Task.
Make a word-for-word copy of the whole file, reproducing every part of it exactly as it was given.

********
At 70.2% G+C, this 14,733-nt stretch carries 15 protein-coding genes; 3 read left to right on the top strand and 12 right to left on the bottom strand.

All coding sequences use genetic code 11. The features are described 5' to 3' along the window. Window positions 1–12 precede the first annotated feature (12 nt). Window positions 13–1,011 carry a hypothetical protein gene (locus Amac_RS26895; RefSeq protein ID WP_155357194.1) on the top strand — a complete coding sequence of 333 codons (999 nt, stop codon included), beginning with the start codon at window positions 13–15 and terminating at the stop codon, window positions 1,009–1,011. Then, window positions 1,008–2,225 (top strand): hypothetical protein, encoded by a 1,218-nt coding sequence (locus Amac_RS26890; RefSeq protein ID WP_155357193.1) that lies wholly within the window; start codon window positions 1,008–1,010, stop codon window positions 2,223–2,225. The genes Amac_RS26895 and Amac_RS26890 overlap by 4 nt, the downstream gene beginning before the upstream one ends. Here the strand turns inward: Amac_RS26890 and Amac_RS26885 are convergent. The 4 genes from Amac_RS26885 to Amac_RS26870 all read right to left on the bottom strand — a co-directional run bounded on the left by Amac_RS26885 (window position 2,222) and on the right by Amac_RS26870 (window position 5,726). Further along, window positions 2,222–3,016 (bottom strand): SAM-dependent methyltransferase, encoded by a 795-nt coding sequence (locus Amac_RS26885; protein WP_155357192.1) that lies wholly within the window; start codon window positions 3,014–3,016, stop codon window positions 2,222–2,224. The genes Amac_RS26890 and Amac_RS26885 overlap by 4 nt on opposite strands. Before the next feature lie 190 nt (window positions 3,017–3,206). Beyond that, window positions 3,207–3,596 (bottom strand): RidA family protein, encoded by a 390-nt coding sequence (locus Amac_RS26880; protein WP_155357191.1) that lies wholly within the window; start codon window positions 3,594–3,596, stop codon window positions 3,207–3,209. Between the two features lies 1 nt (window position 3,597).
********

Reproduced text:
At 70.2% G+C, this 14,733-nt stretch carries 15 protein-coding genes; 3 read left to right on the top strand and 12 right to left on the bottom strand.

All coding sequences use genetic code 11. The features are described 5' to 3' along the window. Window positions 1–12 precede the first annotated feature (12 nt). Window positions 13–1,011 carry a hypothetical protein gene (locus Amac_RS26895; RefSeq protein ID WP_155357194.1) on the top strand — a complete coding sequence of 333 codons (999 nt, stop codon included), beginning with the start codon at window positions 13–15 and terminating at the stop codon, window positions 1,009–1,011. Then, window positions 1,008–2,225 (top strand): hypothetical protein, encoded by a 1,218-nt coding sequence (locus Amac_RS26890; RefSeq protein ID WP_155357193.1) that lies wholly within the window; start codon window positions 1,008–1,010, stop codon window positions 2,223–2,225. The genes Amac_RS26895 and Amac_RS26890 overlap by 4 nt, the downstream gene beginning before the upstream one ends. Here the strand turns inward: Amac_RS26890 and Amac_RS26885 are convergent. The 4 genes from Amac_RS26885 to Amac_RS26870 all read right to left on the bottom strand — a co-directional run bounded on the left by Amac_RS26885 (window position 2,222) and on the right by Amac_RS26870 (window position 5,726). Further along, window positions 2,222–3,016 (bottom strand): SAM-dependent methyltransferase, encoded by a 795-nt coding sequence (locus Amac_RS26885; protein WP_155357192.1) that lies wholly within the window; start codon window positions 3,014–3,016, stop codon window positions 2,222–2,224. The genes Amac_RS26890 and Amac_RS26885 overlap by 4 nt on opposite strands. Before the next feature lie 190 nt (window positions 3,017–3,206). Beyond that, window positions 3,207–3,596 (bottom strand): RidA family protein, encoded by a 390-nt coding sequence (locus Amac_RS26880; protein WP_155357191.1) that lies wholly within the window; start codon window positions 3,594–3,596, stop codon window positions 3,207–3,209. Between the two features lies 1 nt (window position 3,597).